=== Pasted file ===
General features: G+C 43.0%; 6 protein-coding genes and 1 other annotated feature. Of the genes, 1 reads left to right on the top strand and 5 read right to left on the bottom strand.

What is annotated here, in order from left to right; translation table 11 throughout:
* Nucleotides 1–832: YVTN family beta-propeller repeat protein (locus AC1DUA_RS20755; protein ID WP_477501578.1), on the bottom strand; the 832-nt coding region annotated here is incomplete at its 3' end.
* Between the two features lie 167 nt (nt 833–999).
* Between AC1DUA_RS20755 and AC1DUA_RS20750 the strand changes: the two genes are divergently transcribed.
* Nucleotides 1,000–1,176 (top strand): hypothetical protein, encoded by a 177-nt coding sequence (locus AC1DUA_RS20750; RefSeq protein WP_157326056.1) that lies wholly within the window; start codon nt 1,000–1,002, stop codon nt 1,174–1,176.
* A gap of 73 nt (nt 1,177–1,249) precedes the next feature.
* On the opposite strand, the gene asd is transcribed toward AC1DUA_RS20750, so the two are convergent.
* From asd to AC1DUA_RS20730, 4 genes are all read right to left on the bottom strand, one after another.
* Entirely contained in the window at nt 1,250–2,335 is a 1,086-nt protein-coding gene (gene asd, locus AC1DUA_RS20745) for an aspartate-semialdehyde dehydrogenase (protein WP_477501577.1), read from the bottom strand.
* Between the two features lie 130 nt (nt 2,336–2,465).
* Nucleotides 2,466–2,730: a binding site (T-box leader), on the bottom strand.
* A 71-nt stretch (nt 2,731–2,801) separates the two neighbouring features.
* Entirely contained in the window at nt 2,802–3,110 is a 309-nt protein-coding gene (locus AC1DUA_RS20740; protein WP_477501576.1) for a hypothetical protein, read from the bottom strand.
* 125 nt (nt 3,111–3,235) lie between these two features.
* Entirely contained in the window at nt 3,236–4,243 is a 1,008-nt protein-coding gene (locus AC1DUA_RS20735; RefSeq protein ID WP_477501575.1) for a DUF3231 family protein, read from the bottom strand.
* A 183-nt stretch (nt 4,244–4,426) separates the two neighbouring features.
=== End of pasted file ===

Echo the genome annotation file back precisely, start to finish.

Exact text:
General features: G+C 43.0%; 6 protein-coding genes and 1 other annotated feature. Of the genes, 1 reads left to right on the top strand and 5 read right to left on the bottom strand.

What is annotated here, in order from left to right; translation table 11 throughout:
* Nucleotides 1–832: YVTN family beta-propeller repeat protein (locus AC1DUA_RS20755; protein ID WP_477501578.1), on the bottom strand; the 832-nt coding region annotated here is incomplete at its 3' end.
* Between the two features lie 167 nt (nt 833–999).
* Between AC1DUA_RS20755 and AC1DUA_RS20750 the strand changes: the two genes are divergently transcribed.
* Nucleotides 1,000–1,176 (top strand): hypothetical protein, encoded by a 177-nt coding sequence (locus AC1DUA_RS20750; RefSeq protein WP_157326056.1) that lies wholly within the window; start codon nt 1,000–1,002, stop codon nt 1,174–1,176.
* A gap of 73 nt (nt 1,177–1,249) precedes the next feature.
* On the opposite strand, the gene asd is transcribed toward AC1DUA_RS20750, so the two are convergent.
* From asd to AC1DUA_RS20730, 4 genes are all read right to left on the bottom strand, one after another.
* Entirely contained in the window at nt 1,250–2,335 is a 1,086-nt protein-coding gene (gene asd, locus AC1DUA_RS20745) for an aspartate-semialdehyde dehydrogenase (protein WP_477501577.1), read from the bottom strand.
* Between the two features lie 130 nt (nt 2,336–2,465).
* Nucleotides 2,466–2,730: a binding site (T-box leader), on the bottom strand.
* A 71-nt stretch (nt 2,731–2,801) separates the two neighbouring features.
* Entirely contained in the window at nt 2,802–3,110 is a 309-nt protein-coding gene (locus AC1DUA_RS20740; protein WP_477501576.1) for a hypothetical protein, read from the bottom strand.
* 125 nt (nt 3,111–3,235) lie between these two features.
* Entirely contained in the window at nt 3,236–4,243 is a 1,008-nt protein-coding gene (locus AC1DUA_RS20735; RefSeq protein ID WP_477501575.1) for a DUF3231 family protein, read from the bottom strand.
* A 183-nt stretch (nt 4,244–4,426) separates the two neighbouring features.